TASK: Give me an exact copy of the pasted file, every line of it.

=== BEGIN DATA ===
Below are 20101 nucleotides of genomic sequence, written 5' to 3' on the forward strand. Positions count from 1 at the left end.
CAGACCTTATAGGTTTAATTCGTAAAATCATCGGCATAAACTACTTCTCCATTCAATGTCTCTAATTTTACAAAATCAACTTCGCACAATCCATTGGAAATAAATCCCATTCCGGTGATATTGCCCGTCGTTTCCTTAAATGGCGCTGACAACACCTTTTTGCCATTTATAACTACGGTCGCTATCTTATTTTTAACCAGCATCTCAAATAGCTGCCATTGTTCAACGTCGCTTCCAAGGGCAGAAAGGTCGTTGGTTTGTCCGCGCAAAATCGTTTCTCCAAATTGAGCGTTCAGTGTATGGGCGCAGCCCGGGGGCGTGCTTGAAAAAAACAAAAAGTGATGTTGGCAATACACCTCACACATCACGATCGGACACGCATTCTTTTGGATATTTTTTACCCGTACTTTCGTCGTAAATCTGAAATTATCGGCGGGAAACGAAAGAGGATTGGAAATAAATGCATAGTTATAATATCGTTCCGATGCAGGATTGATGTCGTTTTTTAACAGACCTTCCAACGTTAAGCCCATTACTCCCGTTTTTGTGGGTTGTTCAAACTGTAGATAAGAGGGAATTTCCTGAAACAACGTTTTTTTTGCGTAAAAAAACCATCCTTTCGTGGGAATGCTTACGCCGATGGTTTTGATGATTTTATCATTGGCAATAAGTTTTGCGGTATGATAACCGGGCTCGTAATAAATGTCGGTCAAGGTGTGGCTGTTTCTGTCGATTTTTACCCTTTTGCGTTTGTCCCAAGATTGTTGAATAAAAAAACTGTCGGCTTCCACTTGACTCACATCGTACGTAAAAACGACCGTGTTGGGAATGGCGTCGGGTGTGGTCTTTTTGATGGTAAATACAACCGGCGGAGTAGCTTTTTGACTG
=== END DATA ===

Below are 20101 nucleotides of genomic sequence, written 5' to 3' on the forward strand. Positions count from 1 at the left end.
CAGACCTTATAGGTTTAATTCGTAAAATCATCGGCATAAACTACTTCTCCATTCAATGTCTCTAATTTTACAAAATCAACTTCGCACAATCCATTGGAAATAAATCCCATTCCGGTGATATTGCCCGTCGTTTCCTTAAATGGCGCTGACAACACCTTTTTGCCATTTATAACTACGGTCGCTATCTTATTTTTAACCAGCATCTCAAATAGCTGCCATTGTTCAACGTCGCTTCCAAGGGCAGAAAGGTCGTTGGTTTGTCCGCGCAAAATCGTTTCTCCAAATTGAGCGTTCAGTGTATGGGCGCAGCCCGGGGGCGTGCTTGAAAAAAACAAAAAGTGATGTTGGCAATACACCTCACACATCACGATCGGACACGCATTCTTTTGGATATTTTTTACCCGTACTTTCGTCGTAAATCTGAAATTATCGGCGGGAAACGAAAGAGGATTGGAAATAAATGCATAGTTATAATATCGTTCCGATGCAGGATTGATGTCGTTTTTTAACAGACCTTCCAACGTTAAGCCCATTACTCCCGTTTTTGTGGGTTGTTCAAACTGTAGATAAGAGGGAATTTCCTGAAACAACGTTTTTTTTGCGTAAAAAAACCATCCTTTCGTGGGAATGCTTACGCCGATGGTTTTGATGATTTTATCATTGGCAATAAGTTTTGCGGTATGATAACCGGGCTCGTAATAAATGTCGGTCAAGGTGTGGCTGTTTCTGTCGATTTTTACCCTTTTGCGTTTGTCCCAAGATTGTTGAATAAAAAAACTGTCGGCTTCCACTTGACTCACATCGTACGTAAAAACGACCGTGTTGGGAATGGCGTCGGGTGTGGTCTTTTTGATGGTAAATACAACCGGCGGAGTAGCTTTTTGACTG